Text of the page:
A high-stakes biotech turf war is about to break out over a very lucrative market, and at the same time, a big check is on its way to Watertown, MA-based Enanta Pharmaceuticals (NASDAQ: ENTA).
The FDA today approved a double-pill regimen for hepatitis C to be sold by Chicago-area pharma giant AbbVie (NYSE: ABBV), for people with a certain specific genotype of the virus. The two pills, which will be marketed under the name “Viekira Pak,” consist of the already approved drug ritonavir combined with paritaprevir and ombitasvir (that’s one pill), and the second pill in the pack is called dasabuvir.
Enanta, which helped AbbVie develop paritaprevir through a long-standing partnership, is getting a $75 million milestone payment because of the FDA’s decision.
Like two blockbuster drugs sold by Foster City, CA-based Gilead Sciences (NASDAQ: GILD), Viekira Pak represents a new wave of treatments for hepatitis C. They’re all pills that cure most patients in a matter of months, in many cases without the need for injections of interferon, which cause troublesome flu-like symptoms that cause many people to drop their treatment or not even seek treatment in the first place.
Viekira Pak can be used with or without ribavirin, a staple of old hep C regimens. The FDA said that use of ribavirin with Viekira Pak isn’t recommended for people whose livers aren’t functioning properly. The most common side effects associated with Viekira Pak are drowsiness, itching, nausea, trouble sleeping, and a lack of energy.
Though long expected at this point, the FDA nod is a big deal for Enanta. The company was once a floundering biotech based on a peptide-morphing technology, but it reshaped itself through a series of strategic partnerships and reinventions—a transformation I chronicled back in January—to become a player in the hep C field.
Those moves are now paying dividends. Enanta had already pocketed $152 million from AbbVie before today, with another $80 million on the way should Viekira Pak win approval in Europe (a decision is expected early next year). Though it won’t benefit nearly on the scale that AbbVie will—the company traded worldwide rights to paritaprevir for milestone payments long ago—it’ll still bank royalties on future sales of the product.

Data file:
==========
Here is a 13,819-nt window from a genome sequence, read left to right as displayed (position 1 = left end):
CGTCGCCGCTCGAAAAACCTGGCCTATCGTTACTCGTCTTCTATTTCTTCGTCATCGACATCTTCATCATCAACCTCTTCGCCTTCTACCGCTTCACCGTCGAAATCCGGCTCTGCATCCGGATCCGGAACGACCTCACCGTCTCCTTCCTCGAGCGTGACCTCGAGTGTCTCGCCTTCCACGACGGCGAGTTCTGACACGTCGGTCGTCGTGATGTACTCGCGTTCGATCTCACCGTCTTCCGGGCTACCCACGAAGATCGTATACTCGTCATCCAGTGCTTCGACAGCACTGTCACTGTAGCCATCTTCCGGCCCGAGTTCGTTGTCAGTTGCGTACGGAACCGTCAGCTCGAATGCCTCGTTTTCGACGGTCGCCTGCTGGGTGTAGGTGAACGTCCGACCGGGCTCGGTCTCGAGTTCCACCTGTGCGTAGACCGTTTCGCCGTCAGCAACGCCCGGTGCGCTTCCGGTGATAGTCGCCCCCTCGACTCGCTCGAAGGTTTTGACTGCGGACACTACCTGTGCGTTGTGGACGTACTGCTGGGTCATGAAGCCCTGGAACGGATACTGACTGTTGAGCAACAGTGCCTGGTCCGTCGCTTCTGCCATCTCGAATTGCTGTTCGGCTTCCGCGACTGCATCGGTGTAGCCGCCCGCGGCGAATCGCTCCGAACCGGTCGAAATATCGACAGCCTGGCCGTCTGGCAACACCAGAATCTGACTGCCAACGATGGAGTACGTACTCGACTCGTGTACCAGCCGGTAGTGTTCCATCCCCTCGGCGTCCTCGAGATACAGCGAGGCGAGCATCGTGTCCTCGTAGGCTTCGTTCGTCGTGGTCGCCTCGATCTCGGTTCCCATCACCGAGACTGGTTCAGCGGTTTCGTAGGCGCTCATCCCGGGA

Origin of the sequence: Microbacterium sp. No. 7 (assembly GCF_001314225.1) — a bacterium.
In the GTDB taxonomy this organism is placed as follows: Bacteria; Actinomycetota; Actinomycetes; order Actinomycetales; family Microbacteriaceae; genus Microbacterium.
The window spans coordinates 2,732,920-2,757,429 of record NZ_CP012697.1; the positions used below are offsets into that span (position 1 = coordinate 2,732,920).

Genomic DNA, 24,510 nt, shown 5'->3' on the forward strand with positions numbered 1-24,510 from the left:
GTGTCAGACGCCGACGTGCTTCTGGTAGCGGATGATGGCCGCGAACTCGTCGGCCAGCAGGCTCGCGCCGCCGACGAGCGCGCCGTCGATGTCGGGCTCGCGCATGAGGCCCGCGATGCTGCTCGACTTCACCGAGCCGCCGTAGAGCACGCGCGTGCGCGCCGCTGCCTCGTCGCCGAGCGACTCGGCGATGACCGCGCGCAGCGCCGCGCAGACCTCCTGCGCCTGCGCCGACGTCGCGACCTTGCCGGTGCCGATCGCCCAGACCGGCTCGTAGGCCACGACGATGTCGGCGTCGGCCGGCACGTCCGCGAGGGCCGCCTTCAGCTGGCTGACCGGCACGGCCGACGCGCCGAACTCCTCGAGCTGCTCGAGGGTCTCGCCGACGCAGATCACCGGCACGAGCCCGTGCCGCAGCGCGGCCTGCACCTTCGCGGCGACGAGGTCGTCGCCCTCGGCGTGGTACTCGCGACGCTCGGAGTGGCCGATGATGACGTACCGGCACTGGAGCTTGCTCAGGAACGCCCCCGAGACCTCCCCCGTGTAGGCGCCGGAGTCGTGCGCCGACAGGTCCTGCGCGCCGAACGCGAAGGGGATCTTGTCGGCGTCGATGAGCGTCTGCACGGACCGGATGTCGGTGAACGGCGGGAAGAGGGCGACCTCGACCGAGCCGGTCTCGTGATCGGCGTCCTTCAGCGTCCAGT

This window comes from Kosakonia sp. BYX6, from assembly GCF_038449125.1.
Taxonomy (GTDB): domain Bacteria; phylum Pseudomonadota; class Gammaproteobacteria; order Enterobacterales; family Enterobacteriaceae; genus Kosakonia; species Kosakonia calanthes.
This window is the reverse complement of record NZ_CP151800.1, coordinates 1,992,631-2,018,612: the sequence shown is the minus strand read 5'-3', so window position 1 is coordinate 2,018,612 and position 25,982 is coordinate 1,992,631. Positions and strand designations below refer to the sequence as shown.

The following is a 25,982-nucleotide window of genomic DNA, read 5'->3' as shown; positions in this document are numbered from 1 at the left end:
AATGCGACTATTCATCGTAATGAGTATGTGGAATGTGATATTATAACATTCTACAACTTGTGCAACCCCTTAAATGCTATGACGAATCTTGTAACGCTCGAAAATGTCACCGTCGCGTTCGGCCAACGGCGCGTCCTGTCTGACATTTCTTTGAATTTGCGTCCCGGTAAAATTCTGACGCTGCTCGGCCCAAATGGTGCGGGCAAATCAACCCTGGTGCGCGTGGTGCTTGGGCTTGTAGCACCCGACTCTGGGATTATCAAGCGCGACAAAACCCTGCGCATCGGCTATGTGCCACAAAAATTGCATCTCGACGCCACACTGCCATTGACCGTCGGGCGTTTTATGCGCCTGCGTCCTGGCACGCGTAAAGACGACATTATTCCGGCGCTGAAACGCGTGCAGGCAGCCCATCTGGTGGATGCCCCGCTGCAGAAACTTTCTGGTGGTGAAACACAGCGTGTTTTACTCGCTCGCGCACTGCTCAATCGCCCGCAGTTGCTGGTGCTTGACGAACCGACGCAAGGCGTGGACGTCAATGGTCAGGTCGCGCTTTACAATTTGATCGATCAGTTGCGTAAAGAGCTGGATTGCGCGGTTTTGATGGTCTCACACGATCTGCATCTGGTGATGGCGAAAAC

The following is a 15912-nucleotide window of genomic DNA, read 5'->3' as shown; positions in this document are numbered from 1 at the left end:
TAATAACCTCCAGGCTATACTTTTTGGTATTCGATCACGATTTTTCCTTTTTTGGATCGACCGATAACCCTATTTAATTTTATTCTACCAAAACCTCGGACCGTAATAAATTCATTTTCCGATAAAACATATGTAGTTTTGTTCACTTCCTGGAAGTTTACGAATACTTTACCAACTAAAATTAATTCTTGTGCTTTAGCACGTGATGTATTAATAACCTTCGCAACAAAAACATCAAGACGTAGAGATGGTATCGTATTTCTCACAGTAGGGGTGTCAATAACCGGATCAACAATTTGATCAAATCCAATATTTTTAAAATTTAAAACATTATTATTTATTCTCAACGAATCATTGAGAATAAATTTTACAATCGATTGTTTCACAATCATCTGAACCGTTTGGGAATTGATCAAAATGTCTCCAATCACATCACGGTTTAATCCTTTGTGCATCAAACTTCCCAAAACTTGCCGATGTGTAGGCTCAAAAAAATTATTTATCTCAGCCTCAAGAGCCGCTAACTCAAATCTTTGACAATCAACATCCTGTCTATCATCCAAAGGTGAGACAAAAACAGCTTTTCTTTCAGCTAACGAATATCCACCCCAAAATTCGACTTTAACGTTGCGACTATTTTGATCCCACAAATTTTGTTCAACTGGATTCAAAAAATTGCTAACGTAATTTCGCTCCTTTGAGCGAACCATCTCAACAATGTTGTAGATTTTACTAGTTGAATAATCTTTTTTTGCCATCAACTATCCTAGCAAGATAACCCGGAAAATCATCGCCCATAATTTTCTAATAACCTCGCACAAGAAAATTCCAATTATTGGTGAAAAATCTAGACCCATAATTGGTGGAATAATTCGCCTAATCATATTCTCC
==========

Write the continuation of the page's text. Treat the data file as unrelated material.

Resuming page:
Enanta and AbbVie are also partnered on another hep C prospect called ABT-493; some $80 million in potential milestone payments for Enanta are tied to that drug’s advancement.
The FDA’s approval of Viekira Pak Friday also kickstarts what’s sure to be a closely watched battle between Gilead and AbbVie for control of the hep C market. The Centers for Disease Control and Prevention estimates that about 3.2 million Americans alone are infected with hep C; anywhere from 15 to 30 percent of them end up with cirrhosis. Gilead’s sofosbuvir (Sovaldi) and sofosbuvir-ledipasvir combination pill (Harvoni) have quickly become massive sellers because of how they’ve helped transform the treatment landscape for hep C. Those drugs have also come under fire from U.S. Congress and payers for their high price tags: a standard course of treatment with Sovaldi costs $84,000; for Harvoni, $94,500.
In big Phase 3 trials, the AbbVie/Enanta regimen has posted efficacy rates on par with Gilead’s drugs. The biggest difference between the two rivals is convenience. The recommended regimen for Viekira Pak is four pills: two of the combination ombitasvir, pariaprevir, and ritonavir pills once a day in the morning, and one dasabuvir pill twice a day (once in the morning, and once in the evening). Harvoni is a single pill taken once daily. That difference is why many have expected AbbVie to try to undercut Gilead on price.
A spokesperson said Friday that AbbVie will price the drug at $83,319 per patient, per 12-week course of treatment—coming in almost exactly identical to Sovaldi.
By posting a comment, you agree to our terms and conditions.